Diedre climbs a small right facing dihedral on the right side of the central slab. Over 100m of consistent laybacking on nicely textured rock make this climb very popular; arrive early or be prepared to join a line.
P1. Begin up a low-angle slab to a horizontal break with a tree. Make a few face moves to a left-angling crack system and follow it up before making a slightly downward traverse across a small face as the cracks end. Follow a second crack system to an anchor on a ledge. 5.7, 55m.
P2. Climb a short distance above the ledge and make a slabby traverse across the face to the left. This unprotected pitch is hardest at the beginning, then eases before reaching an anchor on a good ledge. 5.6, 15 m.
P3. Layback and smear your way up the corner, making a move over a small step partway up. End at a semi-hanging belay. 5.8, 45 m.
P4. Continue up the obvious corner. Ignore the incipient calf cramp. 5.8, 50m.
P5. The climbing eases somewhat as the angle of the dihedral lessens. Belay at a nice ledge. 5.7, 50 m.
P6. The crack in the dihedral becomes a small seam and dissappears just as the angle of the wall becomes most forgiving. Smear and stem your way up to Broadway, overcoming a tricky bulge onto the ledge. The gear on this pitch is notably small and fairly run-out. The final move is easy to protect. 5.8, 40m.
Follow the trail from the parking lot past the toilet. Head left until reaching a 3rd class gully heading up and right. Climb the gully, then continue up the subsequent ledge system to the right, climbing a 3rd class step to a final ledge system which leads up and right to the low angle slabs of the south apron.
To descend: Continue up the Chief to more adventure, traverse Broadway ledge to the south to walk off, take the 3rd class slab descent, or, in a fix, rap the route (double ropes required).
Gear to 2", emphasizing stoppers and small cams. Bring nothing larger than a #2 camalot. If you want to sew the route up, doubles of small to mid-size stoppers and a few doubles of cams below 0.75 will serve you well. A pink tri-cam works well in a flaring scar on the final pitch. All belays are bolted.
Looking up at P3 and the start of the long corner ...
BETA PHOTO: Looking across the P2 traverse
Starting up Dierdre - it's steeper than it looks!
Joanne Robertson somewhere on the first three pitc...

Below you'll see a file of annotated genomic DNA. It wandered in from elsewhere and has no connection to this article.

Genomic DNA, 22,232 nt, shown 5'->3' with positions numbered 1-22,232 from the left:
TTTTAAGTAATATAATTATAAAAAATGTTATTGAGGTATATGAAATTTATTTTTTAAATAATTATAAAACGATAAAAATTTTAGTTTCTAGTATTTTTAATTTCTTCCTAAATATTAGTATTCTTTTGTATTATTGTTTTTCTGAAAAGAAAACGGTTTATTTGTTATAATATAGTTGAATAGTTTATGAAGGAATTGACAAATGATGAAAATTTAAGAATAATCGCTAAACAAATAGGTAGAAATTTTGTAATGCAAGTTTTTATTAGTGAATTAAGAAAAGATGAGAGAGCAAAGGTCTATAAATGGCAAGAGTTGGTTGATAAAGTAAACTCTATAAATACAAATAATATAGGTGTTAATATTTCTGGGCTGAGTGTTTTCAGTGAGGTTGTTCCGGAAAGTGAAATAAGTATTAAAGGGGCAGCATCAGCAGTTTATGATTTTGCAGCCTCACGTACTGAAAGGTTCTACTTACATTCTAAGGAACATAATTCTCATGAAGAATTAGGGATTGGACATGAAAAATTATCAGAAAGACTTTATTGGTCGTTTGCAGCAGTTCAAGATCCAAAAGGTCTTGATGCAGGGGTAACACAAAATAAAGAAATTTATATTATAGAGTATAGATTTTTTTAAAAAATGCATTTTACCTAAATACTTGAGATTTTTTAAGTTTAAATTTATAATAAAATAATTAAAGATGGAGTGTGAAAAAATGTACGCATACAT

I thought that I had died and gone to well.... Sq...
Joanne finishing the fourth pitch of Diedre.
Pitch 4 or 5
I think the 3rd pitch.
Kimberly enjoying the clean cracks!
Diedre from the Apron parking lot, highlighting th...
The Money pitches!
Can you say kid in a candy store?
Free soloing Deidre....haha.
Andy on Diedre, July 2010
BETA PHOTO: Giving you a better idea of what the route is like...
From: Spokane, WA
May 10, 2007
One can link Pitches 2 and 3 (as they are described here) with a 60m rope.
May 13, 2007
rating: 5.7 5a 15 V+ 13 MVS 4b
Diedre also makes a good first simul-climb. The rating is easy, the gear, aside from the runout slab portions, is plentiful and solid. And it'll get you past the multitude of parties that commonly choke the route's belay bolts.
|By John Wilder|
From: Las Vegas, NV
Jun 27, 2007
rating: 5.8 5b 16 VI- 15 HVS 4c
have fun, but be careful if its wet. the top out is really wet right now and felt pretty spooky, but at least the gear is good.
great climb, would have been a 5 star route if it had been dry!
Sep 2, 2007
rating: 5.6 4c 14 V 12 S 4b
Really fun as a start to Ultimate Everything. We linked p1+p2, p3+p4, and p5+p6, but note pitch lengths as so nicely described above: this involves a fair amount of simulclimbing, at 5.8 (though it's quite soft at this grade). Bring as many finger-sized cams as you want, or perhaps a double set of stoppers - it eats pro!
|By Conor Raney|
From: Pinedale, WY
Oct 19, 2009
was a great climb!!! loved it!
From: Littleton, CO
Jun 8, 2011
rating: 5.8 5b 16 VI- 15 HVS 4c PG13
An excellent route if you're looking to be introduced to The Chief.
My wife and I had only one day in Squamish and chose Diedre. It was a good choice to say the least.
Definitely link pitches 2 and 3 to save time. The crack is likely wet most of the time but, if you can keep your shoes dry, it's still very climbable and enjoyable.
The last pitch is super runout until the final few moves. Find a piton in a seem to your right, protect below it with a BD #2 and make a bouldery move over the ledge to the trees.
The exit through trees is beautiful.
|By Matt Hoffmann|
Apr 23, 2012
rating: 5.8 5b 16 VI- 15 HVS 4c
Fun route though but, often busy. If it is, there are a ton of other fantastic options right there. Pretty low angle the whole way, bring some smaller gear for the corner, plenty of nuts.
|By Colin Parker|
From: Idyllwild, CA
Jul 26, 2012
rating: 5.8- 5b 16 VI- 14 VS 4c
Climbed this today. With a 70m you can link pitches 1+2, 3+4, 5+6 to do Diedre in 3 long pitches total. You'll need to use long runners in a few places but the rope drag shouldn't be too bad. I know this sounds ridiculous, but really the pitch length estimates above are just way over-estimated.
Oct 10, 2012
If this is 5.8...Nutcracker must be 5.10. Nothing harder than 5.6 on this route.
Jun 25, 2014
I tried to link pitches 5-6 with a (new) 70m rope and came up ~10m short, so it seems some simul-climbing is necessary even with a 70.